Examples of some figures of speech used in the story are: a. Simile ‘bob to the surface like a cork’ b. Metaphor ‘curtain of life fell’

Explain the meaning of these phrases in context.


a. Simile ‘bob to the surface like a cork’: This simile compares the action of rising to the surface of the water to a cork’s buoyant and effortless movement upwards. It emphasizes how quickly and naturally William expected to return to the surface after hitting the bottom of the pool.

b. Metaphor ‘curtain of life fell’: This metaphor illustrates the moment William felt himself slipping into unconsciousness. It compares the onset of unconsciousness or death to a curtain falling, symbolizing the end of a performance or, in this case, the end of his awareness and struggle.


1. Imagine you are William Douglas. Write a letter to your best friend describing your emotions as you were thrown into the water by an older boy. Mention the effect this incident had on you once you got home and the ‘haunting’ fear it left in you.


Dear Ron,

I hope this letter finds you well. I must share with you an incident that shook me to my core and left a lasting impact on my life. It happened at the YMCA pool in Yakima. I was there alone, feeling a bit nervous but determined to learn how to swim. Suddenly, an older boy, much bigger and stronger than me, approached and without warning, threw me into the deep end of the pool.

As I hit the water, panic set in. I tried to remember my plan to push off the bottom and reach the surface, but the nine feet felt like an eternity. My lungs burned, my head throbbed, and terror overwhelmed me. I struggled and flailed, but it was no use. I felt myself sinking deeper and deeper, and for a moment, I was convinced I would drown. It was only by sheer luck and the intervention of others that I was pulled out in time.

When I got home, I was a mess. I couldn’t stop trembling, and tears flowed uncontrollably. That night, I couldn’t eat or sleep. The fear that gripped me was unlike anything I had ever experienced, and it haunted me for days. The mere thought of water made my knees weak, and I avoided it at all costs. This incident left a scar that I struggled with for many years, affecting my ability to enjoy activities like fishing and canoeing. The fear of drowning became a shadow that loomed over me, refusing to let go.

Take care, and I hope to see you soon.

Best regards,

2. ‘Mother continually warned against it and kept fresh in my mind the details of each drowning in the river.’ ‘Father laughed, but there was terror in my heart at the overpowering force of the waves.’ Could his mother’s personal fear of the water have been the cause of the author’s fear too? Or, could it have been his father’s careless attitude on the beach with his son? Write a paragraph in about 100 words stating your opinion.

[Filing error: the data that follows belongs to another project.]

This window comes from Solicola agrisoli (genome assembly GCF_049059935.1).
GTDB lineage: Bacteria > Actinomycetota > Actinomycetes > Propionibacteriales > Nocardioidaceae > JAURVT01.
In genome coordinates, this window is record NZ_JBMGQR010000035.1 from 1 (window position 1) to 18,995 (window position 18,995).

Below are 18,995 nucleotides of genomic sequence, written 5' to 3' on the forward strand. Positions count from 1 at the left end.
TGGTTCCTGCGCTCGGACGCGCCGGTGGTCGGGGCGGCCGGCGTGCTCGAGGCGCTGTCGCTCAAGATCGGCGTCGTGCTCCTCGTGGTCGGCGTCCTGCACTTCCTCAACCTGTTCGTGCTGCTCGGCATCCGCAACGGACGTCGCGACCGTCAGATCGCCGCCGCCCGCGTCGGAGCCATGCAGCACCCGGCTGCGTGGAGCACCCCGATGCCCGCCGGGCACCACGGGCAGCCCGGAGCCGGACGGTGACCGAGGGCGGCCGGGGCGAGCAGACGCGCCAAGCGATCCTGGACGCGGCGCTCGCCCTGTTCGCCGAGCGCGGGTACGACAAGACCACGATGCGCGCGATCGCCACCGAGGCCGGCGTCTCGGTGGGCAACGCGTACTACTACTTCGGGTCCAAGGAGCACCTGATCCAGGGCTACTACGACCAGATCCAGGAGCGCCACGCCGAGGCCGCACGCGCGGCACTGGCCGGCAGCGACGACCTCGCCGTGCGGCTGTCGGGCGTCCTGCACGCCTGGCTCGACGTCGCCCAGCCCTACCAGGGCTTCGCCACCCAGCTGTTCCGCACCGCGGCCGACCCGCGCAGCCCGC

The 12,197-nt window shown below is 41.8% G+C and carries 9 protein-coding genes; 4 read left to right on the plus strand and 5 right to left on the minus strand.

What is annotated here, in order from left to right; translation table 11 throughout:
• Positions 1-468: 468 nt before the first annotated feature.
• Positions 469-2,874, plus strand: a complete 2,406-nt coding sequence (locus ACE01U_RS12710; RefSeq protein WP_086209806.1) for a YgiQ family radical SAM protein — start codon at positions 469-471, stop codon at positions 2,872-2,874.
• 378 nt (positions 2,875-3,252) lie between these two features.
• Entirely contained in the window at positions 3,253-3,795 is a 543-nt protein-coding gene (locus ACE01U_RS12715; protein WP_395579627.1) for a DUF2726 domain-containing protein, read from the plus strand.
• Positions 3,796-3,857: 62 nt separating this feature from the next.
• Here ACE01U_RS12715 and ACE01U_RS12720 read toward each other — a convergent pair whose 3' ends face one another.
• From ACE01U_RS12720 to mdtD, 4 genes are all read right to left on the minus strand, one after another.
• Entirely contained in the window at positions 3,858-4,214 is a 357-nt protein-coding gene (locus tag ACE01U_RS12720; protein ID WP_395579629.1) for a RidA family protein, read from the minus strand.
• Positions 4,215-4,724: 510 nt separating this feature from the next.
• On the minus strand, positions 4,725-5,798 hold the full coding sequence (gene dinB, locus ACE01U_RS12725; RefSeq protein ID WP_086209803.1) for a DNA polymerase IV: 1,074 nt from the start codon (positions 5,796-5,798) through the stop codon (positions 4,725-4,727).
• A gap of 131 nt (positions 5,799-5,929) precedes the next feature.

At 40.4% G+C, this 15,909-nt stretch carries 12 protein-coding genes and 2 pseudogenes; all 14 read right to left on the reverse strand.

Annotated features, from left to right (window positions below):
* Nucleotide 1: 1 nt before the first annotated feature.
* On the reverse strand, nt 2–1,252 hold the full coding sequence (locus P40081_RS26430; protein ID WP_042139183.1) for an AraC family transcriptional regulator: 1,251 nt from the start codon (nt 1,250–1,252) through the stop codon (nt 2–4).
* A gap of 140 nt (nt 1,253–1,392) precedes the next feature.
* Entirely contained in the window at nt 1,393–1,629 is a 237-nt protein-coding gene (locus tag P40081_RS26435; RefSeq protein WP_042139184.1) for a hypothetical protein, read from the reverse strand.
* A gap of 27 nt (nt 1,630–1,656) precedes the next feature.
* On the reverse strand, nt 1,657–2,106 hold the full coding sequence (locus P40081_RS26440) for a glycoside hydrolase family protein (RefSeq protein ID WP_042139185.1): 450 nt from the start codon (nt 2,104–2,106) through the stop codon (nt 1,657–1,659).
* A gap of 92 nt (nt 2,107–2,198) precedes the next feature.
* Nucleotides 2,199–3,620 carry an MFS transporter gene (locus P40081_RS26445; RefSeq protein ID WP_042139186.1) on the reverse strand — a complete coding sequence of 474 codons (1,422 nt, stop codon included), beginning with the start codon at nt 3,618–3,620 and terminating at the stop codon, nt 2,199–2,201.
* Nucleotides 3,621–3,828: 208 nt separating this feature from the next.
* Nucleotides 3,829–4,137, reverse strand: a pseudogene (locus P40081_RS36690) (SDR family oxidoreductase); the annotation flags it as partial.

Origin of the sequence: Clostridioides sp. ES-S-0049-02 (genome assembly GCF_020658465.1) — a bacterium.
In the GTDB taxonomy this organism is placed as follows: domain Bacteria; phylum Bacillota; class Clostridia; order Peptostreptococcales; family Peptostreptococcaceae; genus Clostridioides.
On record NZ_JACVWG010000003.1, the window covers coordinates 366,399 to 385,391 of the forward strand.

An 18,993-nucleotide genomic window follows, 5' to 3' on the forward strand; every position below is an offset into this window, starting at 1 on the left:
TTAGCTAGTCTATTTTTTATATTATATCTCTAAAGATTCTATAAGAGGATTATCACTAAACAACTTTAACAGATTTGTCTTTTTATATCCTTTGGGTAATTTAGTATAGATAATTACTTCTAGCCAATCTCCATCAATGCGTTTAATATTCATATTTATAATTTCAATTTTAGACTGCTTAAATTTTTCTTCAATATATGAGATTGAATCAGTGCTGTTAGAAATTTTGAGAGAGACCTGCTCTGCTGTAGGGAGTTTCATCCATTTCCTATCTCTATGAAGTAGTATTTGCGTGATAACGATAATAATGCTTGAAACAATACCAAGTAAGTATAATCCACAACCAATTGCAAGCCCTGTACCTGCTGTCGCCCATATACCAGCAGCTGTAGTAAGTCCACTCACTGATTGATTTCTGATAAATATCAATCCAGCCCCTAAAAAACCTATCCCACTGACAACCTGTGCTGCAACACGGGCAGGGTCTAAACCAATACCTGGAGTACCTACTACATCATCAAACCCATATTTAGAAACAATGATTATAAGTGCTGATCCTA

In my opinion, both his mother’s warnings and his father’s careless attitude contributed to William’s fear of water. His mother’s constant reminders about the dangers of drowning likely planted a seed of fear in his young mind, making him cautious and anxious around water. On the other hand, his father’s nonchalant attitude during a frightening experience at the beach, where he laughed while William was overwhelmed by the waves, could have reinforced this fear. The lack of comfort and understanding from his father during a moment of vulnerability likely intensified his sense of helplessness and fear, creating a lasting impact on his psyche.

Extra fill in the blanks

1. The YMCA pool was safe because it was only ______ feet deep at the shallow end. (two/three)

Answer: two

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18. The swimming instructor taught William to put his face under water and ______. (exhale/sing)

Answer: exhale

Extra true or false

1. William Douglas had an aversion to water from the age of ten or eleven.

Answer: False

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19. William found peace in death and terror only in the fear of death.

Answer: True

Extra question and answer

1. What was the depth of the deep end of the YMCA pool?

Answer: The deep end of the YMCA pool was nine feet deep.

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19. What was the significance of William’s final triumph over his fear of water, and how did it change his outlook on life?

Answer: William’s final triumph over his fear of water had profound significance, changing his outlook on life. By confronting and conquering this deep-seated fear, he experienced a newfound sense of freedom and confidence. The experience taught him that the terror of fear was more debilitating than the actual danger, a lesson that reinforced the idea that overcoming fear was crucial for living fully. This realization allowed him to embrace life more courageously, feeling released from the limitations that fear had previously imposed on him. The triumph gave him a greater appreciation for life and a stronger will to live, enabling him to face other challenges with renewed strength.